BrOI. Source: Convergência Digital. Merger requires overhaul of federal regulation of broadcast concessions. Expect a human cockfight, with eye-gouging and ear-biting, over the issue.
DCI: Comércio, Indústria & Serviços (Brazil), a fine little business daily here, evaluates the strategic outlook for changes to the regulatory framework for “digital convergence” here in Brazil.
File this under “things I do not yet understand very well, but am trying to.”
Maybe the report will reach some reader who does have a better idea of what all of this signifies.
The PGO, the federal “general plan of [broadcast] concessions,” must be amended in order for the merger between Brasil Telecom and Oi (ex-Telemar) to go through. Currently, no two regional telephone operators may merge (much as no two Baby Bells were allowed to merge after the break-up of AT&T — at least for a while there).
- CartaCapital: No Joy Over BrOI
- BrOI: Done (Potential) Deal
- BrOI: Material Events
- Non-Event of the Month: BrT-Oi Merger?
- What’s Cooking at Anatel? Time Will Tell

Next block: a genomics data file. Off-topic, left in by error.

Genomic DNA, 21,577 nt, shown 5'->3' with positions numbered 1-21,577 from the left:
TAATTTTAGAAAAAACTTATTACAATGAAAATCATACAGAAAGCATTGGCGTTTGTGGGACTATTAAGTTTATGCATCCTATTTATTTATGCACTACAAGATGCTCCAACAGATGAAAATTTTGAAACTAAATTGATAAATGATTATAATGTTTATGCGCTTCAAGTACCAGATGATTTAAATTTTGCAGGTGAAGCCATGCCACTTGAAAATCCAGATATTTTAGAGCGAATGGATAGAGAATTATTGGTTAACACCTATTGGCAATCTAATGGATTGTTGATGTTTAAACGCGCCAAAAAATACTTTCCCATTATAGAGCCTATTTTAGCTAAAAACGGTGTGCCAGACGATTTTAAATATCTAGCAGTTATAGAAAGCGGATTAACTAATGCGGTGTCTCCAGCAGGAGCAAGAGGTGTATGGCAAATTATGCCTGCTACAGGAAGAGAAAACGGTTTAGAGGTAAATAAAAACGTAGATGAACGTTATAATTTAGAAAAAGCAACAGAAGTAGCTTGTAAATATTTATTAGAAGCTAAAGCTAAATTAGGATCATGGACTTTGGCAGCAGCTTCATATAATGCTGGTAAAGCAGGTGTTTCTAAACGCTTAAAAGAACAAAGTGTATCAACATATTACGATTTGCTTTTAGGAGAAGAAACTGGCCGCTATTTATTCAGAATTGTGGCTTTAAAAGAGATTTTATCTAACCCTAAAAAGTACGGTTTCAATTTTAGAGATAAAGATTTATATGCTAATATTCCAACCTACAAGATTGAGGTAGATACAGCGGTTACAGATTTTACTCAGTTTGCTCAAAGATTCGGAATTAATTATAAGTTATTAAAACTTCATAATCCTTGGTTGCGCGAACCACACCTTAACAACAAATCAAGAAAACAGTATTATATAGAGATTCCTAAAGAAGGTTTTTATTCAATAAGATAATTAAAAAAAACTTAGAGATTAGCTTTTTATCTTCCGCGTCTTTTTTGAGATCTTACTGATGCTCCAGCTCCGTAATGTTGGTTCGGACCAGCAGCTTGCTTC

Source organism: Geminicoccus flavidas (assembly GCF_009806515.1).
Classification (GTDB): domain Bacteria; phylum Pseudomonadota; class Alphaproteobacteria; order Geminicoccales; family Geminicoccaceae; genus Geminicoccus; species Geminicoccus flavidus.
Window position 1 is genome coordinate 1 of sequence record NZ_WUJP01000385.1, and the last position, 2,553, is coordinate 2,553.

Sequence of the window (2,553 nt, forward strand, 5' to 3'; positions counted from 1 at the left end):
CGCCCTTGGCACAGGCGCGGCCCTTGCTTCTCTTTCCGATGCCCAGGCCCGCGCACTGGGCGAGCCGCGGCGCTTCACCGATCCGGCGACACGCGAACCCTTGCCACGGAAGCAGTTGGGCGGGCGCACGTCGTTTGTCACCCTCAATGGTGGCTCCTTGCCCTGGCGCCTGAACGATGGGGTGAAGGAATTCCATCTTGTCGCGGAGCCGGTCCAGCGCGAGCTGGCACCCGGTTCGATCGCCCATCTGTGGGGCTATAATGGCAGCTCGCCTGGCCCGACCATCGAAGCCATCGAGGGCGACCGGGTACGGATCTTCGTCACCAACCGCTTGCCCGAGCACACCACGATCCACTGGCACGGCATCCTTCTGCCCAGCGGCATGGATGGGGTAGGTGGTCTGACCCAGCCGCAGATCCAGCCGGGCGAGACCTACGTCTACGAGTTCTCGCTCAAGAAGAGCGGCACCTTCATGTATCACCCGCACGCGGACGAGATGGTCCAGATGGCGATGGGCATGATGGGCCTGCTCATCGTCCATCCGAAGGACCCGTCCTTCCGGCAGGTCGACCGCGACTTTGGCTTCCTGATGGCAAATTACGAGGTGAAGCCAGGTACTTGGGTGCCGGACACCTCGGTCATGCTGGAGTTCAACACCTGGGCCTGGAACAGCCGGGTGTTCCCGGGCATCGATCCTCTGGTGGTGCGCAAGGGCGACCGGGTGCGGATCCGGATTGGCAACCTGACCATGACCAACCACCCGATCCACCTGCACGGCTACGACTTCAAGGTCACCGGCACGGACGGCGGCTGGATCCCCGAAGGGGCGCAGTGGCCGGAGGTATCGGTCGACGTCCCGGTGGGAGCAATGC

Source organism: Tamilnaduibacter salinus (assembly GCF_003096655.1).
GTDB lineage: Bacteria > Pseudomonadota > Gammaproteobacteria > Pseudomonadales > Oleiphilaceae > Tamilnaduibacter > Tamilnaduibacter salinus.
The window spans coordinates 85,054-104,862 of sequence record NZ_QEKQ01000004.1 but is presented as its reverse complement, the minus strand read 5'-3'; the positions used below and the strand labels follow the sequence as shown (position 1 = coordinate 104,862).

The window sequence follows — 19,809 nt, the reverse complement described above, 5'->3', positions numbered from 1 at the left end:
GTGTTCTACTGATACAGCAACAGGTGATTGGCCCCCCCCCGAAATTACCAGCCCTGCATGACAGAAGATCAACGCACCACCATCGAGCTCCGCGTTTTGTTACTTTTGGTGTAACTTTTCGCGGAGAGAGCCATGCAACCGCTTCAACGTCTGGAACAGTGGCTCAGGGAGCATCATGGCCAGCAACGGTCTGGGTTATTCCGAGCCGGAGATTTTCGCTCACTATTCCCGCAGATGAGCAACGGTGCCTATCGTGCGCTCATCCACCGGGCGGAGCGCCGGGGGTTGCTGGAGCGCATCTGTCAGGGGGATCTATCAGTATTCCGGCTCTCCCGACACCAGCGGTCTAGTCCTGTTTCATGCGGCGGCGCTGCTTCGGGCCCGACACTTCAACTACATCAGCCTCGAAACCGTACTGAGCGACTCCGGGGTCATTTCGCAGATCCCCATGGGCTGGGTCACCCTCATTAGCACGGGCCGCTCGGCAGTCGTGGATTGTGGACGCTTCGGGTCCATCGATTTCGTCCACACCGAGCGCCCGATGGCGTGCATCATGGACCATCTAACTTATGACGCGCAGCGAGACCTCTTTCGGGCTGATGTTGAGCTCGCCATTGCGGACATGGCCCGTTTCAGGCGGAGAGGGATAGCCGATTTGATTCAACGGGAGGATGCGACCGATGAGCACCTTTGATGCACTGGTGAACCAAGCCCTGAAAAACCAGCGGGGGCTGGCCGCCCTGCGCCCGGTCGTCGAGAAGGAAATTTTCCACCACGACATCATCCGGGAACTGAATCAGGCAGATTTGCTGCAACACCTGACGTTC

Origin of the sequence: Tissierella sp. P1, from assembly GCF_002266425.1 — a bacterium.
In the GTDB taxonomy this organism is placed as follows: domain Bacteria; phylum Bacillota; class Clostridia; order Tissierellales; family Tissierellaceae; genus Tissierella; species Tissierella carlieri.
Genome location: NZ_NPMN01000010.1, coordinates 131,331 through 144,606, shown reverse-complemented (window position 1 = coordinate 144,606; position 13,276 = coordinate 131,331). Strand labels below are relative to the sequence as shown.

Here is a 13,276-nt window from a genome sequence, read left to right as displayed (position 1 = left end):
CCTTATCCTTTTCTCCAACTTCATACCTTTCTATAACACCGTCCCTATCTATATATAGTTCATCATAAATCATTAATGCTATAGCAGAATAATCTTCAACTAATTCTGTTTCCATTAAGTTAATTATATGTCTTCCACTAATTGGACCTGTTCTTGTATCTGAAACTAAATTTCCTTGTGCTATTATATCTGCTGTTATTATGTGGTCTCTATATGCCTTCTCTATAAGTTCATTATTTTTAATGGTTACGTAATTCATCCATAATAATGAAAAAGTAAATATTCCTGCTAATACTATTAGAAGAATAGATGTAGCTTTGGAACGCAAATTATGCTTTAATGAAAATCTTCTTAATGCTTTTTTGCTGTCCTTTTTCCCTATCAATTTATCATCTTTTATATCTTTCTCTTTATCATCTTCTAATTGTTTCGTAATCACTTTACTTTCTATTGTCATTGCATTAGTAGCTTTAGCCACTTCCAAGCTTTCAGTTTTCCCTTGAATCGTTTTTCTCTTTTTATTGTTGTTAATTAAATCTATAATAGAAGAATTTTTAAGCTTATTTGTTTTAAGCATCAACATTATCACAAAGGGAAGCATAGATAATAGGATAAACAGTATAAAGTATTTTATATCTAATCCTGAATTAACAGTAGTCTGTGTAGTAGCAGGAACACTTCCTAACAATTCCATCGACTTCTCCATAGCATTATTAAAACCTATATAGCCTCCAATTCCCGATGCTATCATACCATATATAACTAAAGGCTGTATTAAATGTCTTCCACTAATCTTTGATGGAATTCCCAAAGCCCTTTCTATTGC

Telecoms will increase pressure against new concession plan
Victor Hugo Alves
SÃO PAULO – The chilly silence of fixed-line telephone operators like Telefônica, Oi (ex-Telemar), Embratel and Brasil Telecom during the first public hearing on the Plano Geral de Outorgas (“general concession plan,” or PGO), held in Brasília … will not last. The telecoms are starting to compare notes on their questions and criticisms about the policy. These should start to be voiced in the next public hearing, scheduled for July 7 in São Paulo, where the telecoms will exprss their opposition to certain provisions of the PGO in a bid to overturn the rule requiring fixed telephony and broadband operations to be carried on by distinct companies.
Another important fact is that after receiving many petitions on the subject, the National telecommunications Agency (Anatel) has put the issue of extending the period of pubic comment on the PGO on the agenda for its meeting today. According to a source close to the matter, the Anatel board will likely grant the extension, the only question being whether the extension will be for 15 or 30 days. “The tendency points to an extension of the period for public consultations. It’s just a matter of whether they will extend it for 15 or 30 days”. With an extension of the comment period, new public hearings should be scheduled on issues not yet taken up, such as the situation of the Brazilian South, a topic all of the Anatel advisory board members would like to see debated.